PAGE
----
I’m a big fan of menu planning – well, partially. I’m not always in the mood to decide all of our meals, but I do enjoy following my cravings and forcing them upon my loved ones.
Once a week I ask my husband if he wants any specific meals, and happily build it into the menu. Otherwise my menu planning starts with main dishes I want, appliances I want to use (or not use!), then make sides based on colors or seasonal offerings. But what if you can’t reliably find the items on your list? Well, you must get a little creative and learn to be flexible. This flexibility is key when grocery orders can only be partially fulfilled because panic buyers have scooped up various items. Or maybe your grocery budget has suddenly evaporated and you are looking for options beyond adding mustard to bland food.
Yes, it sucks, but this is our world now. So until we can always buy what we need again, we must adapt to match this uncertain time. This post is about how our menu planning has changed, and how we still eat a healthy variety of foods each week.
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A few months ago Mister Jupiter and I were using a menu planning app that we started to love. It’s called Mealime (double check the spelling!), and we loved it because you can choose meals based on certain dietary regimens, avoid allergens that you select, compile a grocery list, AND the app provides cooking directions for the meals you choose. But it all changed when I couldn’t buy regular grocery items. Luckily I can often buy fresh food, but pantry items are randomly available, so I no longer plan meals (especially ones that use beans or chicken) before buying groceries.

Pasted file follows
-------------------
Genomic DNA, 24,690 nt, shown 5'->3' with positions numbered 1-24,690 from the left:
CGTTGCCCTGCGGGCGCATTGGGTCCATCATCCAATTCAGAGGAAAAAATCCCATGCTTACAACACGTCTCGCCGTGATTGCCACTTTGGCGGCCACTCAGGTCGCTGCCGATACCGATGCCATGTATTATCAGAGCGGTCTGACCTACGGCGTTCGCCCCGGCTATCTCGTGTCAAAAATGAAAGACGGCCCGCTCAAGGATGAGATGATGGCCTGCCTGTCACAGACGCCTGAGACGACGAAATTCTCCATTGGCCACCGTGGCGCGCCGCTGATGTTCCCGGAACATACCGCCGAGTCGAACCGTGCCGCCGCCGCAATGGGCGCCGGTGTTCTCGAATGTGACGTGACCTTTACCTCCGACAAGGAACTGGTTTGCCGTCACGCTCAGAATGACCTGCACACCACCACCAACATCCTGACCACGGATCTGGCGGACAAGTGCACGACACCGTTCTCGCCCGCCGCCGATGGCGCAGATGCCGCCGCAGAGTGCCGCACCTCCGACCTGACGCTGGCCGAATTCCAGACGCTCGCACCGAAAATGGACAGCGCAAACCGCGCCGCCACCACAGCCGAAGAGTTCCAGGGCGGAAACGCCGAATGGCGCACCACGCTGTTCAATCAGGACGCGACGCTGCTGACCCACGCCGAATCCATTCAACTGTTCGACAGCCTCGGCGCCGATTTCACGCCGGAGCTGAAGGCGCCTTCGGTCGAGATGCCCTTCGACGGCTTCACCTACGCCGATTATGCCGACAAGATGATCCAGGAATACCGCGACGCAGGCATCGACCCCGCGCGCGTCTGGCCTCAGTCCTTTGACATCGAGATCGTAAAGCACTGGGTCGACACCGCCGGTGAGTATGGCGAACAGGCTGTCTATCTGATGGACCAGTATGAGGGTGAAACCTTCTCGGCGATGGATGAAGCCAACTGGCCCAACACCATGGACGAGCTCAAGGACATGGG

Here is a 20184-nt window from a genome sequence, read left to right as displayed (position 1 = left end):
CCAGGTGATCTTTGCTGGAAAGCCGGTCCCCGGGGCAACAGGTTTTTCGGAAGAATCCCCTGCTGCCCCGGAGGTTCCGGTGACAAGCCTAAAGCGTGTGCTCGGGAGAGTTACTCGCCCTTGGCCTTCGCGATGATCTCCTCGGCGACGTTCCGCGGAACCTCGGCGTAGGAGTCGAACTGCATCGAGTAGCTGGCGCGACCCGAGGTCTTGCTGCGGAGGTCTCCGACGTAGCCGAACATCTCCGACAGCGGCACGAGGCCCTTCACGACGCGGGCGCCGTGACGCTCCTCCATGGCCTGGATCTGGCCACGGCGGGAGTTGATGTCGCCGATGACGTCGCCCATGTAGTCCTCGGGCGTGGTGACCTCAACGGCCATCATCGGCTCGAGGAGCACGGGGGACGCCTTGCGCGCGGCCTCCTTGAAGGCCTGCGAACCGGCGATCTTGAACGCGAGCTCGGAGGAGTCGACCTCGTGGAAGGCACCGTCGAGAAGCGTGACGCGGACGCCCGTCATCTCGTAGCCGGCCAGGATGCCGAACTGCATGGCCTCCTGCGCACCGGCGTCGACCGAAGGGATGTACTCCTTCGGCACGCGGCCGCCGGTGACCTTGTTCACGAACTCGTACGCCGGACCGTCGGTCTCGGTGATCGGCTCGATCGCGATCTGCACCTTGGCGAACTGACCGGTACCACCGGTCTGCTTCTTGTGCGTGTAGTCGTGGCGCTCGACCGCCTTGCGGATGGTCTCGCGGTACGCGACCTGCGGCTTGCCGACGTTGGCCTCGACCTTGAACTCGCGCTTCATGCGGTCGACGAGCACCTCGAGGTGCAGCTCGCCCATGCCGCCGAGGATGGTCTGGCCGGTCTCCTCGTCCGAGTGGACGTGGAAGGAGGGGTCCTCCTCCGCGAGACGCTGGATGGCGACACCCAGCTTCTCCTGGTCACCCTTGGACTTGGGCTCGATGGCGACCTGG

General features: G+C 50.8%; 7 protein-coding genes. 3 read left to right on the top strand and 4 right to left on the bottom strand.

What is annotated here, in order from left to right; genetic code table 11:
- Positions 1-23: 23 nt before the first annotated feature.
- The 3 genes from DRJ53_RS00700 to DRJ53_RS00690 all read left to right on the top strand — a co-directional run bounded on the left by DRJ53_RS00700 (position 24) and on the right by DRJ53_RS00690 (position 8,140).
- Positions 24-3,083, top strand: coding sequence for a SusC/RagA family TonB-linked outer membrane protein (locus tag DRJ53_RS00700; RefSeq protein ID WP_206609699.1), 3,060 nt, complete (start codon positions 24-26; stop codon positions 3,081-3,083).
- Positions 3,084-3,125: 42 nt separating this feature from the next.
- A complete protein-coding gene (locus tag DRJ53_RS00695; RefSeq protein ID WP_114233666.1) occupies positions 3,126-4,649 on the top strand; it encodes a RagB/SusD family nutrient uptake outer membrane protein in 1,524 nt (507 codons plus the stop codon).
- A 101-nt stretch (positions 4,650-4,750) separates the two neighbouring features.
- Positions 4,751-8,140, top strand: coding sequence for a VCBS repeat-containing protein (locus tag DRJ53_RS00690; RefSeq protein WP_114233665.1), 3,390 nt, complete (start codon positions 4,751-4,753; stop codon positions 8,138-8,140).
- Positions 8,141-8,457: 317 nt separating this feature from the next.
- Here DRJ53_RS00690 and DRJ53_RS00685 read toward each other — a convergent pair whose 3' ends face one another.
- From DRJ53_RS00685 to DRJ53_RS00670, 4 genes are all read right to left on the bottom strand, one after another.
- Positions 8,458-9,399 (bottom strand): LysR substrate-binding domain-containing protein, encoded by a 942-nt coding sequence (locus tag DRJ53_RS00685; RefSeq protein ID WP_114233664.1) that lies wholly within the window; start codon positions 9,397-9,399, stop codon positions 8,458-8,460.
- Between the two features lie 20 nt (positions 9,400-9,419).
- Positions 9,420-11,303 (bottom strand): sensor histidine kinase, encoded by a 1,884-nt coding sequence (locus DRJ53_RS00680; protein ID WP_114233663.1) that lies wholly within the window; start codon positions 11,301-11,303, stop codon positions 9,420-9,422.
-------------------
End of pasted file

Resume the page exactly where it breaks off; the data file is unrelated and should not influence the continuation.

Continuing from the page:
So I changed our menu planning and grocery shopping entirely to accommodate the new world order.
The old way was
- Decide meals on Sunday
- Shop for meals on Monday
- Stick to the plan
But now I
- Shop for groceries ONLY when we need milk – thus maintaining social distance
- Buy a variety of fresh, shelf stable, and frozen foods
- Create the menu based on what’s on hand
- Stay flexible
My grocery store has a great range of basics and gourmet options, but the basics are selling out before I can get them, so I’m bringing home bacon-wrapped tenderloins instead of beans. I usually pick up one or two things in each aisle – one for immediate use, and one for the pantry. This is my general grocery list now:
- Dairy (milk for baby, greek yogurt)
- Stew-friendly veggies (carrots, potatoes, onions)
- Citrus (oranges for juicing, lemons for hummus)
- Meat (whatever looks good, prefer beef stew meat and bone-in chicken)
- Pantry (half to use soon, half to use later – this is the most random section of my grocery shopping because it’s totally dependent on what I can buy in that moment)
- NO OVERBUYING. I only buy what we will realistically need, no full carts.
Once I have my random groceries at home I start making the menu for the week. I do this planning with a simple principle in mind; pair something old with something new.